​Edmondson, an agent with Keller Williams, says he recommended a section of Lawrenceville on the other side of Penn Avenue from bustling Butler Street because at the time homes there generally were more affordable than those in other sections of Lower Lawrenceville, where many of the area’s restaurants, boutiques and pubs are concentrated. “LoLa” also is a hotspot for real-estate investments as the value of homes in Lawrenceville in general continues to increase at an exponential rate.

“It wasn’t the only area that I suggested to them, but it was one of those areas that’s kind of on the verge of popping,” Edmondson says. “This was one of the spots where you would still get a fairly decent deal, but if you renovated (a property), you could make money on it.”
Levant quickly fell in love with a century-old row house that had been partially updated by its previous owner. Worried it would be gone if she waited, Levant immediately made an offer on the home — before Bland had set eyes on it.

“I literally had to call it in to my husband at work and say, ‘We found the property. We have to buy it now, or it’s not going to be here,’” she says. “It was a huge leap of faith on his part.”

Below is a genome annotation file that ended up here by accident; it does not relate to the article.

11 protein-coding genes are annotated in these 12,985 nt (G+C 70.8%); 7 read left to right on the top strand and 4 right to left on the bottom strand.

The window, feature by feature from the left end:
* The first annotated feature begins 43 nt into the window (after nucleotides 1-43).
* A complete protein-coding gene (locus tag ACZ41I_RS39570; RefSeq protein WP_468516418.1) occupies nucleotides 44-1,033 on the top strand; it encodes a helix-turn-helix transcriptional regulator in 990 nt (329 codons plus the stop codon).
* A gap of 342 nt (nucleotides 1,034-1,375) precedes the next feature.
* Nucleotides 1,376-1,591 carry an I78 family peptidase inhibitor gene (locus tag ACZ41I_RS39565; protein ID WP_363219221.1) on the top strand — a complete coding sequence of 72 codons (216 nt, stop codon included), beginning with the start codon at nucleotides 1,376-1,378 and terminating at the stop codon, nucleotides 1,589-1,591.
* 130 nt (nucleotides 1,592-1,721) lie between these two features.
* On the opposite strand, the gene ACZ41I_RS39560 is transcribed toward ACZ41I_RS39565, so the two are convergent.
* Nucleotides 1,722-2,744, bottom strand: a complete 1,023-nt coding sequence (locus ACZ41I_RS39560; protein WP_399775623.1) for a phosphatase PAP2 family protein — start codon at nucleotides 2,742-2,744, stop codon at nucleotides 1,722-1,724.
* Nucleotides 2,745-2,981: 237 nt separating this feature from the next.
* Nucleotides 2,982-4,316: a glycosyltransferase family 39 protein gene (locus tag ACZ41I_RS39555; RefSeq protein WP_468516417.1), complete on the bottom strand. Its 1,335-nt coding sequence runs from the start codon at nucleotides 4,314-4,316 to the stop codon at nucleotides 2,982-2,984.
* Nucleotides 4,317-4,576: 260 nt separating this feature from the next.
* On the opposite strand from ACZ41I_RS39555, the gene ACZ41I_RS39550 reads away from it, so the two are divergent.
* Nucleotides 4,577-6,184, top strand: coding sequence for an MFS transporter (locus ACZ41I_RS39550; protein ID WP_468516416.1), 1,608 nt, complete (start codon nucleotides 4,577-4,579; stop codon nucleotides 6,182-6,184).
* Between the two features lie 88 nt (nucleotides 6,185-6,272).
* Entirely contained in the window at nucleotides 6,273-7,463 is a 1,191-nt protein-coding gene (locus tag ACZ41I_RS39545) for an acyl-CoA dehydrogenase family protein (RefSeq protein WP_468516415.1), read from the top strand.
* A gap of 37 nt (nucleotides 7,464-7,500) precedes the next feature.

Bland, 31, took the news in stride, saying he trusted his wife’s instincts, as well as her ability to visualize the result of extensive renovations. While the former owner had taken the home from uninhabitable — Levant says all of the copper had been stolen from the building — to habitable, it still didn’t suit their taste.

“It kind of looked like a hippie hotel,” Bland says. “There were bandanas on the walls. The kitchen counters were plywood with spray paint all over them.”
The former owner also had moved the kitchen to the second floor and turned the first floor into a pair of bedrooms. That didn’t work for Levant and Bland, who, after taking possession of the house, gutted it down to the studs to start over again. Among their priorities was moving the kitchen back to the first floor.
“We ripped out all of the plumbing and the electrical, all the plaster. We took a lot of the walls away, and we built new walls,” Levant says of the five-month renovation process. “We just reimagined all three floors.”
 


The guest bathroom on the second floor includes a stone sink plus a sculptural faucet by Nest that Levant found online.

 

THE MAKING OF A DIY MASTERPIECE
Levant served as the general contractor on the remodel — a first for her — and doing so gave her a better understanding of the new-construction process for future projects, she says.

“I did a lot of sweat equity,” she says. “I put a lot of tile down. I put a lot of flooring down. I’ve never done anything like that before.”

The finished product includes many personal touches, as well as a plethora of creative DIY projects. For example, the sleek open-concept kitchen features floating shelves above the oven made from cherry wood from her parents’ property in Connecticut.